From the Journal of Jerath Adler Jr.
In my time as a barber surgeon, I have seen many things. I have seen lives reclaimed by the living, and I have seen death taking that which is not his. I have seen medical miracles, and I have seen limbs lost for lack of cleanliness. I have seen the incredible love of a close family, and I have seen the mighty devastations of war. Still, nothing prepares you for the moment when someone close to you perishes, and there’s nothing you can do to save them…
Less than a day ago, I recall our meeting with the Celestial Wizard, Schulman. Von Oppenheimer and he shared, how shall I put it – pleasantries. I found myself mused by their posturing, that is, until Oppenheimer mentioned our missing merchant. Schulman suddenly got angry, suspiciously so in my eyes, though Oppenheimer promised us that he was only bitter at our interruption over such a matter of only one man’s life. The Celestial Wizards look at a larger world picture, as I understand it, though I don’t completely agree, as one man’s life should be as important as the next. As we were departing, Oppenheimer mentioned the lighting strikes to the Church of Sygmar, and Schulman took great interest, remarking that ancient and deadly magics are at work in this area.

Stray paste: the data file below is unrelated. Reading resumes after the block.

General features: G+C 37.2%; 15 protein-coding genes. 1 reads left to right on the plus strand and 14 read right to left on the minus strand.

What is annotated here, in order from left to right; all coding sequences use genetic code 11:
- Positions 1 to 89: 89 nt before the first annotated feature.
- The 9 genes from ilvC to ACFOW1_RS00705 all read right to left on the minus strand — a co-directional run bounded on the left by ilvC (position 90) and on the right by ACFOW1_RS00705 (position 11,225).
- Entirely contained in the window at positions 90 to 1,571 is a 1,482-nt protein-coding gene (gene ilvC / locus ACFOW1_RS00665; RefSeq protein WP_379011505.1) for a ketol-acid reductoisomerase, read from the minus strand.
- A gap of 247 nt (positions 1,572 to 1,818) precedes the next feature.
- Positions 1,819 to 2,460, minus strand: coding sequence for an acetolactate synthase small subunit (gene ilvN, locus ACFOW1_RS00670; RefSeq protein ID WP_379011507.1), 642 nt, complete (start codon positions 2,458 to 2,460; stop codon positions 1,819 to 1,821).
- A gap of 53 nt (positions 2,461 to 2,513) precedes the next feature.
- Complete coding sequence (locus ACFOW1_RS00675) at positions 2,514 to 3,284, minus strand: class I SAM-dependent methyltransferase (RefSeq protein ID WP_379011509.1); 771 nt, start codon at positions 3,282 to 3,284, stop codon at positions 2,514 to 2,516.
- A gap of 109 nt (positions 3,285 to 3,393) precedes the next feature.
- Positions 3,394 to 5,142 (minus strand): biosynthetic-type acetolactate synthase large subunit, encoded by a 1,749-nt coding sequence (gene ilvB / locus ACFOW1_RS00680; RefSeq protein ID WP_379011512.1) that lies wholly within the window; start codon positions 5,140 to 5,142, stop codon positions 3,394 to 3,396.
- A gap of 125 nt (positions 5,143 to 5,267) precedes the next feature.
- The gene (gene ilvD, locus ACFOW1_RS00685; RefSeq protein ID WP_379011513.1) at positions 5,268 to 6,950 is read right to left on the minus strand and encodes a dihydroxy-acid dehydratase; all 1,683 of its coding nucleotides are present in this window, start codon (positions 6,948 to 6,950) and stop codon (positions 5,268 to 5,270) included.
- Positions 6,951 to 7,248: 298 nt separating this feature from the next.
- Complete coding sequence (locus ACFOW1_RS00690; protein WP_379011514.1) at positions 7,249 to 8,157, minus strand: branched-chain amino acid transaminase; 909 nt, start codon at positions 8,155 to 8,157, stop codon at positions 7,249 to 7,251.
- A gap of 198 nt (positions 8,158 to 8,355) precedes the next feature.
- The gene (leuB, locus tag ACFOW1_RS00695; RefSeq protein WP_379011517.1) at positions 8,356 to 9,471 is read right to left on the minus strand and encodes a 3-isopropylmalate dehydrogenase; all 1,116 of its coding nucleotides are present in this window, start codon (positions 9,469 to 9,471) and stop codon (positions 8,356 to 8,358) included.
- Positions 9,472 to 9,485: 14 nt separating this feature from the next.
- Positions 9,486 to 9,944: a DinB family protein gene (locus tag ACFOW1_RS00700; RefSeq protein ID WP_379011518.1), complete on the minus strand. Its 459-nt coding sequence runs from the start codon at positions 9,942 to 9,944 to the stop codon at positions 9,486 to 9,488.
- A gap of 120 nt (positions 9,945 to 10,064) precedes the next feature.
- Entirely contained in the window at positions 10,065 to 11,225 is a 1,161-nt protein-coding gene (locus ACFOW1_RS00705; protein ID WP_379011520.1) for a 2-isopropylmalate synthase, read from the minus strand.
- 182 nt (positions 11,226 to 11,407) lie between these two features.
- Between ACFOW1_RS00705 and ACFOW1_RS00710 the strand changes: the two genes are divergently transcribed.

After our meeting, we found Furgil downstairs, with a much cleaner Eduardo Castillo Rodriguez. With his mind a little more refreshed, he recalled hearing a cart leaving around midnight of the night that our merchant disappeared. Based on the sound, he seemed to think they may have been heading towards the East Gate. He told us that he knows the Guard at the East Gate, and would further inquire on the matter.
With the night in full effect, we then retired, hoping that tomorrow would bring us more clarity (and less rain.)
I did not sleep well, haunted still by dreams of the beastmen and the demon that we somehow banished from this world. Will these visions ever leave me?
The next morning, we gathered for breakfast, and Eduardo joined us shortly thereafter with news. He told us that the Guard at the East Gate never saw a cart or white horse leave. He only saw Raynor Holtz leave that night, on the way back to his farm south of Stromdorf. With no other leads, we decided to pursue Holtz by heading down to his farm. Elenore decided it would be best for her to stay as she was not feeling up to the weariness of travel in the rain, and we agreed that it might be good to have her stay and keep watch within the town.